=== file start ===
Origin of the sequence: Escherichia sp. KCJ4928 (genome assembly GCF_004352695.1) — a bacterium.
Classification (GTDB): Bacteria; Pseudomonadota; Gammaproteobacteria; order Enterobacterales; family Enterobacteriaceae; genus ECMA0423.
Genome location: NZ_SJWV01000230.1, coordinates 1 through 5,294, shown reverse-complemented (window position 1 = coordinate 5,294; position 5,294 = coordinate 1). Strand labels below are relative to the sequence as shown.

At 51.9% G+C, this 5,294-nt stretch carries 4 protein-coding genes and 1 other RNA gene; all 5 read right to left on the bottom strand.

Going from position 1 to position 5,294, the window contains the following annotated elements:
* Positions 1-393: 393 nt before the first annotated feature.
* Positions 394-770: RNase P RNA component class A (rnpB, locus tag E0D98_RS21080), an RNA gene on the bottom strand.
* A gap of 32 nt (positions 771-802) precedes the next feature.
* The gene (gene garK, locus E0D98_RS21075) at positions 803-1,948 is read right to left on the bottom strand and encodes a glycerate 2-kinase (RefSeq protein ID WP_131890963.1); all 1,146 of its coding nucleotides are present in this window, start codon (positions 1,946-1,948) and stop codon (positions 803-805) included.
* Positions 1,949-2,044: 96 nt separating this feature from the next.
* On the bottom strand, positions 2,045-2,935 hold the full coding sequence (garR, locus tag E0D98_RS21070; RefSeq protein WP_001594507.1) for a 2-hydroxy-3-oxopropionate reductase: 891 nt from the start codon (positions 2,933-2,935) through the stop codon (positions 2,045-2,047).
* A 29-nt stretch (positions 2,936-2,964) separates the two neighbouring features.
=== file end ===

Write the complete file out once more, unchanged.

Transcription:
Origin of the sequence: Escherichia sp. KCJ4928 (genome assembly GCF_004352695.1) — a bacterium.
Classification (GTDB): Bacteria; Pseudomonadota; Gammaproteobacteria; order Enterobacterales; family Enterobacteriaceae; genus ECMA0423.
Genome location: NZ_SJWV01000230.1, coordinates 1 through 5,294, shown reverse-complemented (window position 1 = coordinate 5,294; position 5,294 = coordinate 1). Strand labels below are relative to the sequence as shown.

At 51.9% G+C, this 5,294-nt stretch carries 4 protein-coding genes and 1 other RNA gene; all 5 read right to left on the bottom strand.

Going from position 1 to position 5,294, the window contains the following annotated elements:
* Positions 1-393: 393 nt before the first annotated feature.
* Positions 394-770: RNase P RNA component class A (rnpB, locus tag E0D98_RS21080), an RNA gene on the bottom strand.
* A gap of 32 nt (positions 771-802) precedes the next feature.
* The gene (gene garK, locus E0D98_RS21075) at positions 803-1,948 is read right to left on the bottom strand and encodes a glycerate 2-kinase (RefSeq protein ID WP_131890963.1); all 1,146 of its coding nucleotides are present in this window, start codon (positions 1,946-1,948) and stop codon (positions 803-805) included.
* Positions 1,949-2,044: 96 nt separating this feature from the next.
* On the bottom strand, positions 2,045-2,935 hold the full coding sequence (garR, locus tag E0D98_RS21070; RefSeq protein WP_001594507.1) for a 2-hydroxy-3-oxopropionate reductase: 891 nt from the start codon (positions 2,933-2,935) through the stop codon (positions 2,045-2,047).
* A 29-nt stretch (positions 2,936-2,964) separates the two neighbouring features.